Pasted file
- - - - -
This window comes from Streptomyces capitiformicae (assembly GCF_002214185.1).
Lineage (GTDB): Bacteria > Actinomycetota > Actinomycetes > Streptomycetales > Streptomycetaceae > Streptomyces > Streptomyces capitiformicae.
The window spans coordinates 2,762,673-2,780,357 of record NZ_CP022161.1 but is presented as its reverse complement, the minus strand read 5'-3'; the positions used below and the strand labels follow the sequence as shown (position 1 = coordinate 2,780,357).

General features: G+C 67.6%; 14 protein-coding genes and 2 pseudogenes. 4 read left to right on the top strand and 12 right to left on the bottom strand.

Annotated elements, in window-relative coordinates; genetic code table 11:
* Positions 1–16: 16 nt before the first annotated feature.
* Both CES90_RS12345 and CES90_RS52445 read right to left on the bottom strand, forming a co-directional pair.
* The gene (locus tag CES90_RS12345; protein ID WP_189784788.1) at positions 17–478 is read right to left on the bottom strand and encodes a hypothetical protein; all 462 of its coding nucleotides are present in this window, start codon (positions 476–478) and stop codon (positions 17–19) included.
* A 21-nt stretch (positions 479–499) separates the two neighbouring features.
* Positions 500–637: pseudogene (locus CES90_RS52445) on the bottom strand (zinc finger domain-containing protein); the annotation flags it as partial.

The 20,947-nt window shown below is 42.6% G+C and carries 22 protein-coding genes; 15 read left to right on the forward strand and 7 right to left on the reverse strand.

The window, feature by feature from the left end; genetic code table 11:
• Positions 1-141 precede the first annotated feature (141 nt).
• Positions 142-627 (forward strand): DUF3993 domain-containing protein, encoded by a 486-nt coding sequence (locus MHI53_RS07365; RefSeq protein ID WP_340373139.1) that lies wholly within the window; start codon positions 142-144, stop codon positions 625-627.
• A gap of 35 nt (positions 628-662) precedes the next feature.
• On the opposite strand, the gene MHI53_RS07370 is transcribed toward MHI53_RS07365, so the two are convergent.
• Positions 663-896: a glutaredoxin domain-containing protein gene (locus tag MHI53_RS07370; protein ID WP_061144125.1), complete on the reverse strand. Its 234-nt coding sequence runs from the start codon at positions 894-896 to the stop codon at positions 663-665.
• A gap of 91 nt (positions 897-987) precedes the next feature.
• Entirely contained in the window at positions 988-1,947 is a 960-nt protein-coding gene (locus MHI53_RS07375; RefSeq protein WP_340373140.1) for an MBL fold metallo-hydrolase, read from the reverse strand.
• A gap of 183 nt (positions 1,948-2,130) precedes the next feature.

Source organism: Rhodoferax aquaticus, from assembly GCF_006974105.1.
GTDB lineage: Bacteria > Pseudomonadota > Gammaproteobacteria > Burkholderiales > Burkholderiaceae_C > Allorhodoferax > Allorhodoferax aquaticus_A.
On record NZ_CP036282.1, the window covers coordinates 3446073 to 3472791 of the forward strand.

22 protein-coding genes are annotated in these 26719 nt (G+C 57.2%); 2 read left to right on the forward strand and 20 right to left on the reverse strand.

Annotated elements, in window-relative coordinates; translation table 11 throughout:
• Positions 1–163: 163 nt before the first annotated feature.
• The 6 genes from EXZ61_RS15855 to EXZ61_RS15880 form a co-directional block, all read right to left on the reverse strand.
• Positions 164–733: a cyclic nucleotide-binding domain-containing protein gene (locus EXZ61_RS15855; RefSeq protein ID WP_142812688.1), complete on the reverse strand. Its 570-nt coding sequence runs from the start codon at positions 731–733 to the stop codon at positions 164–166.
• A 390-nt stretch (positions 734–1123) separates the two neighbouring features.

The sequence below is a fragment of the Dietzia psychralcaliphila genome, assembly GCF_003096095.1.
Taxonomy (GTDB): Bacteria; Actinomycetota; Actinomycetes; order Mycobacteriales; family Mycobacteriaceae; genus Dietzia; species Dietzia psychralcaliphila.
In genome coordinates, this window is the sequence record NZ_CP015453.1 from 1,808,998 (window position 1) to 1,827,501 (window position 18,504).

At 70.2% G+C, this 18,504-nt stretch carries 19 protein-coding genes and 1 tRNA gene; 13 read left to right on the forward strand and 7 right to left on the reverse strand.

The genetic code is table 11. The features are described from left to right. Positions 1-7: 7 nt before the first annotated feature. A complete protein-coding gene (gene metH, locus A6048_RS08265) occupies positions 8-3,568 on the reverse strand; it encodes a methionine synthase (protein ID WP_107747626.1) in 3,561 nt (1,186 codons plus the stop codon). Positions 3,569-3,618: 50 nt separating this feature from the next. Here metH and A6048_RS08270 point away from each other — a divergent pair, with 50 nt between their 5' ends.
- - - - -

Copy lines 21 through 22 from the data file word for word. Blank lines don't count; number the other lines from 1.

Source organism: Rhodoferax aquaticus, from assembly GCF_006974105.1.
GTDB lineage: Bacteria > Pseudomonadota > Gammaproteobacteria > Burkholderiales > Burkholderiaceae_C > Allorhodoferax > Allorhodoferax aquaticus_A.